Tax, holes and digging

/ 8 September 2023

Chris Smith

The proverbial advice is as sound in tax as in any other area.

Our longstanding and unequivocal advice is that if HMRC challenge the accuracy of your tax returns, the only sensible thing to do is engage with them constructively.

If you are confident that their challenge is baseless (and this is sometimes the case – even heavyweight serious fraud suspicions have on occasion turned out to be unfounded), the purpose of the engagement is to help HMRC by correcting their misapprehension.

If you recognise the possibility that the challenge may not be entirely without merit, the purpose of the engagement is to agree (and minimise) the tax consequences of any irregularities as quickly and painlessly (in terms of both stress and financial cost) as possible.  Resolving to defend the indefensible and to fight unwinnable battles is not only pointless but also expensive.

And so to Milasenco v HMRC [2023] UKFTT 620 (TC).

Imagine that you have already been subjected to an enquiry in 2014 and have accepted assessments on your online trading for the four years to April 2013.  Imagine that over the following few years your bank account shows over £125,000 deposited from PayPal and several thousand pounds from Amazon, many transactions with mobile phone suppliers and multiple payments to delivery companies; and that your various online platforms show hundreds of feedback entries.

Would you think it wise not only to fail to declare any online trading profit in your returns for those years but positively to tell HMRC that you should be taken out of self-assessment because you had no trading income?  And if you did that and you were subjected to enquiry (again) by HMRC would you insist that you weren’t trading, to the extent of taking your appeal to the First-tier Tribunal?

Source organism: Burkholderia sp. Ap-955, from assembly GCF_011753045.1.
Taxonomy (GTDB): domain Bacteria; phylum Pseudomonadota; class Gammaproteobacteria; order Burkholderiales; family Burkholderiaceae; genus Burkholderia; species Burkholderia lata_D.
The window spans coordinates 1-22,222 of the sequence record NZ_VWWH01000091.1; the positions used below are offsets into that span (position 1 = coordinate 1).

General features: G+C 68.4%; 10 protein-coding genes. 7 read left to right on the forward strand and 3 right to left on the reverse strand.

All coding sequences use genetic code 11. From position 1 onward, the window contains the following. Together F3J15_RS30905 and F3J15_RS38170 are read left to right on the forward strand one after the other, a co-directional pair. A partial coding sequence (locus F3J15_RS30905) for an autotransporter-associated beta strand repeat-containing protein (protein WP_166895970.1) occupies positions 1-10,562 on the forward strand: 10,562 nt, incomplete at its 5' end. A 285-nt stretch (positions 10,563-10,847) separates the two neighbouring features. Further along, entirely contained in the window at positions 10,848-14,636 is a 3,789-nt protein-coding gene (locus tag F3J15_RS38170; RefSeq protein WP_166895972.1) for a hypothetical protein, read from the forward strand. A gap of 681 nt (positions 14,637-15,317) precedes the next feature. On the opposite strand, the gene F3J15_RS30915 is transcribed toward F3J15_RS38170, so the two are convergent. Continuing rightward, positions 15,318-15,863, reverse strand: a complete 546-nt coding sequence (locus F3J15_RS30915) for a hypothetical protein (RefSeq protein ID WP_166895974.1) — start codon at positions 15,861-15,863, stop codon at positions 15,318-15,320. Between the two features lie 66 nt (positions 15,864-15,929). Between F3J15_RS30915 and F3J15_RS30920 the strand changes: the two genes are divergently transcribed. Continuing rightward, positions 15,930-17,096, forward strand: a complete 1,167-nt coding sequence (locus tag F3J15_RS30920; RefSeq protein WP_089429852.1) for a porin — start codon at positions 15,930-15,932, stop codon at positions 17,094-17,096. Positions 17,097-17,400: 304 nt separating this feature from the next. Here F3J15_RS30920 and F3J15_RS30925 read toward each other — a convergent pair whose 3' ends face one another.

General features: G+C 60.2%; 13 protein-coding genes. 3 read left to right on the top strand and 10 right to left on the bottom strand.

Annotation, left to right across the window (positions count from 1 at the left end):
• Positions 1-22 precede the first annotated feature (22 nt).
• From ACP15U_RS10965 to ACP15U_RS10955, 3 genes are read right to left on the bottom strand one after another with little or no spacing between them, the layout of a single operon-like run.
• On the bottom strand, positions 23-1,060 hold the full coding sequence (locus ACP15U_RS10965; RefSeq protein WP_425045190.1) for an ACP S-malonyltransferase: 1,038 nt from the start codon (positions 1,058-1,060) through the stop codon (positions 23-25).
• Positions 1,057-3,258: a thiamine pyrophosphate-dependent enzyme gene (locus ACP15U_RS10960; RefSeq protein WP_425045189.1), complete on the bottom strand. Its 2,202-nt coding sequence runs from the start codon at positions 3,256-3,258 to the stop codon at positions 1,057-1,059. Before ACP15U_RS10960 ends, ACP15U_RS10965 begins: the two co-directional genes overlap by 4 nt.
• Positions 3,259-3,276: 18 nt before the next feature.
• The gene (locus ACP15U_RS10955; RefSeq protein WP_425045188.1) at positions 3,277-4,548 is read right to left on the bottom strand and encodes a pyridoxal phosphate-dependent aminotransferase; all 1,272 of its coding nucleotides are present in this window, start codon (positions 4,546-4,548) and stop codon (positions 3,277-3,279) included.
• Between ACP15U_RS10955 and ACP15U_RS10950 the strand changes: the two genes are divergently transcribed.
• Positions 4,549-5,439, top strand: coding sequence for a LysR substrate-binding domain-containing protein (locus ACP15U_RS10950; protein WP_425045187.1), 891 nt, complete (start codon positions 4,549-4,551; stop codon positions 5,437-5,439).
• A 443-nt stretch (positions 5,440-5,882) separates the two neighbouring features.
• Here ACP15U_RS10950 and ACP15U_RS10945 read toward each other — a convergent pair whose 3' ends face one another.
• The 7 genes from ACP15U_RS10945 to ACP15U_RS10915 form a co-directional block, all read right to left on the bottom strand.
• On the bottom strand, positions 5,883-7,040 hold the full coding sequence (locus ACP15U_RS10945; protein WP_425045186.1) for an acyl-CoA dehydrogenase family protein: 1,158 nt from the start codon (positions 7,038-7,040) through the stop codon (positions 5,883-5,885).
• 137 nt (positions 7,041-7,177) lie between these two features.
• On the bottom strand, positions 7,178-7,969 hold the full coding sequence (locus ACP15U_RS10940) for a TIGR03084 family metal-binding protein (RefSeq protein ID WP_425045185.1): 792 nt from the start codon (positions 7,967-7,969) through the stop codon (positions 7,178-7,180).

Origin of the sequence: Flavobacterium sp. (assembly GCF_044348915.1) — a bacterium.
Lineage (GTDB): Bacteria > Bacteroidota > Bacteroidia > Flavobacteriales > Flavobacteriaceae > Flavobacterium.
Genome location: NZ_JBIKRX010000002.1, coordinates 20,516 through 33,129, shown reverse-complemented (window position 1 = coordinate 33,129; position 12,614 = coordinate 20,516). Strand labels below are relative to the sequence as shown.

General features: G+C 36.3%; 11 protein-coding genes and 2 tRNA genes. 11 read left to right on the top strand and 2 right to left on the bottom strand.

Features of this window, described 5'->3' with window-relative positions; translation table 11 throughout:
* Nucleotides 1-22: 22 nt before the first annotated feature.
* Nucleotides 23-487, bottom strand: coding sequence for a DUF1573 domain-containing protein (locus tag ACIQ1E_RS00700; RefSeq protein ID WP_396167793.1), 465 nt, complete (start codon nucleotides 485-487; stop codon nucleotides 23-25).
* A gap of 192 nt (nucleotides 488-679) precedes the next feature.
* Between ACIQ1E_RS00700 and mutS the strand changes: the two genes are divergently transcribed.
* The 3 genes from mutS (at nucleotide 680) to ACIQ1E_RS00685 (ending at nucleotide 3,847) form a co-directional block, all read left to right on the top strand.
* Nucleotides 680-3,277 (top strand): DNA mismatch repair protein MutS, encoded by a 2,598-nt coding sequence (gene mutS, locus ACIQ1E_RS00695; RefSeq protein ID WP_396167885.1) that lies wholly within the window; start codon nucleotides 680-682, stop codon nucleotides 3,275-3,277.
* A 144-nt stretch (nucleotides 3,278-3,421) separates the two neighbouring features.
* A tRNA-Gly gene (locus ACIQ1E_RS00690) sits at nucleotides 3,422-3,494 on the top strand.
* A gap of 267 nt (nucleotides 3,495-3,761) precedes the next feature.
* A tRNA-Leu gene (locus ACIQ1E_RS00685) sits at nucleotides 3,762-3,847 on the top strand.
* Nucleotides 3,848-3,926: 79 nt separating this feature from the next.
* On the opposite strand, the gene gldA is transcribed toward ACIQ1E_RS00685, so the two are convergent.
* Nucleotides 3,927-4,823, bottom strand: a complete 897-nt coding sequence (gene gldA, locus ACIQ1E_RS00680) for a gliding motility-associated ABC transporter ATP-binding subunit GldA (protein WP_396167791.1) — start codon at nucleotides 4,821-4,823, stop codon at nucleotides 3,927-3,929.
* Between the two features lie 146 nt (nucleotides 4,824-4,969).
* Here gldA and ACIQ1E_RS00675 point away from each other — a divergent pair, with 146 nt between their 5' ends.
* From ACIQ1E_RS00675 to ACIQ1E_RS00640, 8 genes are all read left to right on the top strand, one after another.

Mr Milasenco did.  He lost the case, of course: what other outcome could there possibly have been?  He also suffered penalties of 49% of the tax assessed which, since the maximum possible was 70% was, as the Tribunal remarked with some understatement, ‘bordering on the generous’.

Here’s our free advice: (1) Make accurate tax returns (2) If your returns are challenged, don’t bury your head in the sand: talk to us (3) If you’re in a hole…

For more information, please get in touch with your usual BKL contact or use our enquiry form.

Chris Smith

Director of Personal Tax Compliance

T +44 (0)20 8922 9160
E chris.smith@bkl.co.uk

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